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      <title>Installing Ganeti</title>
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      <para>
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        It's now time to install the Ganeti software itself. You can
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        do it from source, with the usual steps (note that the
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        <option>localstatedir</option> options must be set to
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        <filename class="directory">/var</filename>):
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      </para>
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        <screen>
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./configure --localstatedir=/var
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make
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make install
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mkdir /srv/ganeti/ /srv/ganeti/os /srv/ganeti/export
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        </screen>
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      <para>
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        You also need to copy from the source archive the file
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        <filename>docs/examples/ganeti.initd</filename> to
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        <filename>/etc/init.d/ganeti</filename> and register it into
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        your distribution's startup scripts, for example in Debian:
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      </para>
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      <screen>update-rc.d ganeti defaults 20 80</screen>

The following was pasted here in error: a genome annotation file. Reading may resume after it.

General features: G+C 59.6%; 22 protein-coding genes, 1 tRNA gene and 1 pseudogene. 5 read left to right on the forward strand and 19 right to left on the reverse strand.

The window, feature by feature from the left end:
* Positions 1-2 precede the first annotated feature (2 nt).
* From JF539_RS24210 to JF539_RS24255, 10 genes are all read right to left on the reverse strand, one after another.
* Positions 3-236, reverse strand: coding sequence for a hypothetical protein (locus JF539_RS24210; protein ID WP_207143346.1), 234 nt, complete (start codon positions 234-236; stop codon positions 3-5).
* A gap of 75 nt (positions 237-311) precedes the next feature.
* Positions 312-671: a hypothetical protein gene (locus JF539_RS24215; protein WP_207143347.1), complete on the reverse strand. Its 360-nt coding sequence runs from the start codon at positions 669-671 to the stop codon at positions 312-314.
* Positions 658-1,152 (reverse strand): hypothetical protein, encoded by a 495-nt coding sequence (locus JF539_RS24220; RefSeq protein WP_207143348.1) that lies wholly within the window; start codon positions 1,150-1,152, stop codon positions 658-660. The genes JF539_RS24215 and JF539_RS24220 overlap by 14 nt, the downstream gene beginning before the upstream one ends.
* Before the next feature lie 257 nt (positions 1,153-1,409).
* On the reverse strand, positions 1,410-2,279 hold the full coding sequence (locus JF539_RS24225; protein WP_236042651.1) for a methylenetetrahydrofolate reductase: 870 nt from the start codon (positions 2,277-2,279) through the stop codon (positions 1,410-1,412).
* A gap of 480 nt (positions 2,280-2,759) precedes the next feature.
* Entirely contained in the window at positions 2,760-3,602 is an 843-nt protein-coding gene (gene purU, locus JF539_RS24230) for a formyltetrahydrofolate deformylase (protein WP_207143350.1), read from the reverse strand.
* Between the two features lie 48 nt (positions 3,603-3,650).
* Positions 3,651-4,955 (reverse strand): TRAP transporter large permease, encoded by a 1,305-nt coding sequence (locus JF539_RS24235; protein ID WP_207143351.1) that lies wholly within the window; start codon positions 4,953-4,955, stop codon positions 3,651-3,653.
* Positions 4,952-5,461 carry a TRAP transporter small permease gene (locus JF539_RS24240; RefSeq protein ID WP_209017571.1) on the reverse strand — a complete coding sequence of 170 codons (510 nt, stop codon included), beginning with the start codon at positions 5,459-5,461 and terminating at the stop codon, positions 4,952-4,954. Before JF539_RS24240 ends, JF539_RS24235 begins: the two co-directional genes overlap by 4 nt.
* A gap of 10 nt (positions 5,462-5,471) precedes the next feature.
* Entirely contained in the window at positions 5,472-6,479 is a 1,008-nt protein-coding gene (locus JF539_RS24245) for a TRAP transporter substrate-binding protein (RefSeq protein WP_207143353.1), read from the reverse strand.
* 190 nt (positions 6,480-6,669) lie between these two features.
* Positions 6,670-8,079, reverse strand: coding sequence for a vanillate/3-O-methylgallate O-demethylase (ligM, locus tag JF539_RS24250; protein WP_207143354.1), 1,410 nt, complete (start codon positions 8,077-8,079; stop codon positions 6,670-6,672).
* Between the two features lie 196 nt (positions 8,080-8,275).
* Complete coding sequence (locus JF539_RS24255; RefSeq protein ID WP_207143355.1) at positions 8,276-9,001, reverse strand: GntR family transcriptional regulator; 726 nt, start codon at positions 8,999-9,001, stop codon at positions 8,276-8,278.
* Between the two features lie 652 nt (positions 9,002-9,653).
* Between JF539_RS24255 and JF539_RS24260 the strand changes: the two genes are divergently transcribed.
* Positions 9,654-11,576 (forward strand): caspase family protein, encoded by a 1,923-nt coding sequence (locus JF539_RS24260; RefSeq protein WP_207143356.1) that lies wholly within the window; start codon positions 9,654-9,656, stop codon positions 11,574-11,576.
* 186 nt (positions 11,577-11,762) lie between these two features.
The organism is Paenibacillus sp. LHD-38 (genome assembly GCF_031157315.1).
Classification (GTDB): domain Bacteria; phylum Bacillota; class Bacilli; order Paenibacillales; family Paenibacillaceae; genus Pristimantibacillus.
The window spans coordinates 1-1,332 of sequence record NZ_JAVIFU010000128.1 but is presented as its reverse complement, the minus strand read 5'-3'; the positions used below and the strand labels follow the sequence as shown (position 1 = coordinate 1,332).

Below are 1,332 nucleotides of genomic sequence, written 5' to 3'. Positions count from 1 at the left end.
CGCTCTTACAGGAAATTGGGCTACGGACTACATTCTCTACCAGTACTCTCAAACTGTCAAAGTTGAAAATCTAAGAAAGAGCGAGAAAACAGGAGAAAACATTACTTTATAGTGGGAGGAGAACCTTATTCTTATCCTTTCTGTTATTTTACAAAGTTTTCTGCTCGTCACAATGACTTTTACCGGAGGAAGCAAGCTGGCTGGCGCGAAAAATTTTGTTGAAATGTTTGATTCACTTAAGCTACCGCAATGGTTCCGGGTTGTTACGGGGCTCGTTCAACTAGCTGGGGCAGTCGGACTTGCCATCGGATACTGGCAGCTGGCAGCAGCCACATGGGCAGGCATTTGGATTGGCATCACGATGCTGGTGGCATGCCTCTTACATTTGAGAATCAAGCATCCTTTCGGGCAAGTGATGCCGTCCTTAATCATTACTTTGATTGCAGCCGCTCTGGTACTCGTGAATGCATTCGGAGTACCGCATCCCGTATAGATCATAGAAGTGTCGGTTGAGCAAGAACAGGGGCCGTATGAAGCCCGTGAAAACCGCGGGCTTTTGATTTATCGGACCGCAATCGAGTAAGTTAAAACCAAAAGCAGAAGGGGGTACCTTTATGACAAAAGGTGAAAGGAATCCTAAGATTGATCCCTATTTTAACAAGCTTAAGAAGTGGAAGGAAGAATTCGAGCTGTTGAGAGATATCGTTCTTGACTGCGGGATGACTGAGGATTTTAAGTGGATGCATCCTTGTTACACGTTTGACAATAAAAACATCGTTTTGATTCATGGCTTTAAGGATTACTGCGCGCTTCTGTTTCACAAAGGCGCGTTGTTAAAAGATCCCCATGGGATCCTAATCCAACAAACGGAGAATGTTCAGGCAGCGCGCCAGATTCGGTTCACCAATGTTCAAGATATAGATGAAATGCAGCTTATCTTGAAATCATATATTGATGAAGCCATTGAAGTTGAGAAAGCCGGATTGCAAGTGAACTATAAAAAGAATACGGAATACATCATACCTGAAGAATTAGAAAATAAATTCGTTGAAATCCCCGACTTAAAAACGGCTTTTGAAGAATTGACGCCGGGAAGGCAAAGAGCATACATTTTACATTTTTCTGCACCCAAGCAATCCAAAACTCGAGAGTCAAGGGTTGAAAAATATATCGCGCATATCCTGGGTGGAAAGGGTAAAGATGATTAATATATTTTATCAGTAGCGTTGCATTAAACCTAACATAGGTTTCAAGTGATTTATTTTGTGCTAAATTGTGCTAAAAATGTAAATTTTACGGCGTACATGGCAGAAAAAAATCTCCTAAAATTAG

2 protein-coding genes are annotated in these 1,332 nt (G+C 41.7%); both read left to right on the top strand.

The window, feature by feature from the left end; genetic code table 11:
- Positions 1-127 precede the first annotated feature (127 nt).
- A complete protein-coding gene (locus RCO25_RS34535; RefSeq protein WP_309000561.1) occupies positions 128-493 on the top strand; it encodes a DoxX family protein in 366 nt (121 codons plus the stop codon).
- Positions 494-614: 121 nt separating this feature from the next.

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    </sect2>
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    <sect2>
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      <title>Installing the Operating System support packages</title>
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      <para>
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        Another important component for Ganeti are the OS support
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        packages, which let different operating systems be used as
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        instances. You can grab a simple package that allows
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        installing Debian Etch instances on the project web site
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        (after download, untar it and follow the instructions in the
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        <filename>README</filename> file).
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      </para>
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      <para>
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        Alternatively, you can create your own OS definitions, see
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        <citerefentry>